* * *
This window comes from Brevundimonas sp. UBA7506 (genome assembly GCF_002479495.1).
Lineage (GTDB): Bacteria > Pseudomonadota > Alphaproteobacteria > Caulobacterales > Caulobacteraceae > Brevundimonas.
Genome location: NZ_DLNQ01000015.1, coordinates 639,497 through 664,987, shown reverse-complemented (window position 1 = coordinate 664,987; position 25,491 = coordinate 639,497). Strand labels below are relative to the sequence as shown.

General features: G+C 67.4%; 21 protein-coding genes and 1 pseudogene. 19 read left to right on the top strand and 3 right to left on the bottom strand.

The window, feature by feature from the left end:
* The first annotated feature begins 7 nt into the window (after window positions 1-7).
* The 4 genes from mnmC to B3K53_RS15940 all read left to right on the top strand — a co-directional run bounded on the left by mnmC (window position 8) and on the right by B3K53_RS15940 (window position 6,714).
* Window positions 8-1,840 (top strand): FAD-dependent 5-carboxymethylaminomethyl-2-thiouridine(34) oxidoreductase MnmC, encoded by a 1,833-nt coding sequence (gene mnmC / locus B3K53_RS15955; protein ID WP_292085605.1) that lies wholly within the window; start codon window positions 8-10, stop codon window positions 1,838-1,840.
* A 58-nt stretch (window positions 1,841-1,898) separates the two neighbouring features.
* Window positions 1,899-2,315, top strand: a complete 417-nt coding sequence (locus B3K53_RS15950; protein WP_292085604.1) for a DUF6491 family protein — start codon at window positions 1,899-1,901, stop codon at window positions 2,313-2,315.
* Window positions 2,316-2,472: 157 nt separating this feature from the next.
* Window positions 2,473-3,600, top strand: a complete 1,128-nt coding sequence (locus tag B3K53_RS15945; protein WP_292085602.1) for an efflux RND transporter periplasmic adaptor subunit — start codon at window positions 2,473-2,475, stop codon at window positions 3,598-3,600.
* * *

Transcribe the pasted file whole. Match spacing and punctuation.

This window comes from Brevundimonas sp. UBA7506 (genome assembly GCF_002479495.1).
Lineage (GTDB): Bacteria > Pseudomonadota > Alphaproteobacteria > Caulobacterales > Caulobacteraceae > Brevundimonas.
Genome location: NZ_DLNQ01000015.1, coordinates 639,497 through 664,987, shown reverse-complemented (window position 1 = coordinate 664,987; position 25,491 = coordinate 639,497). Strand labels below are relative to the sequence as shown.

General features: G+C 67.4%; 21 protein-coding genes and 1 pseudogene. 19 read left to right on the top strand and 3 right to left on the bottom strand.

The window, feature by feature from the left end:
* The first annotated feature begins 7 nt into the window (after window positions 1-7).
* The 4 genes from mnmC to B3K53_RS15940 all read left to right on the top strand — a co-directional run bounded on the left by mnmC (window position 8) and on the right by B3K53_RS15940 (window position 6,714).
* Window positions 8-1,840 (top strand): FAD-dependent 5-carboxymethylaminomethyl-2-thiouridine(34) oxidoreductase MnmC, encoded by a 1,833-nt coding sequence (gene mnmC / locus B3K53_RS15955; protein ID WP_292085605.1) that lies wholly within the window; start codon window positions 8-10, stop codon window positions 1,838-1,840.
* A 58-nt stretch (window positions 1,841-1,898) separates the two neighbouring features.
* Window positions 1,899-2,315, top strand: a complete 417-nt coding sequence (locus B3K53_RS15950; protein WP_292085604.1) for a DUF6491 family protein — start codon at window positions 1,899-1,901, stop codon at window positions 2,313-2,315.
* Window positions 2,316-2,472: 157 nt separating this feature from the next.
* Window positions 2,473-3,600, top strand: a complete 1,128-nt coding sequence (locus tag B3K53_RS15945; protein WP_292085602.1) for an efflux RND transporter periplasmic adaptor subunit — start codon at window positions 2,473-2,475, stop codon at window positions 3,598-3,600.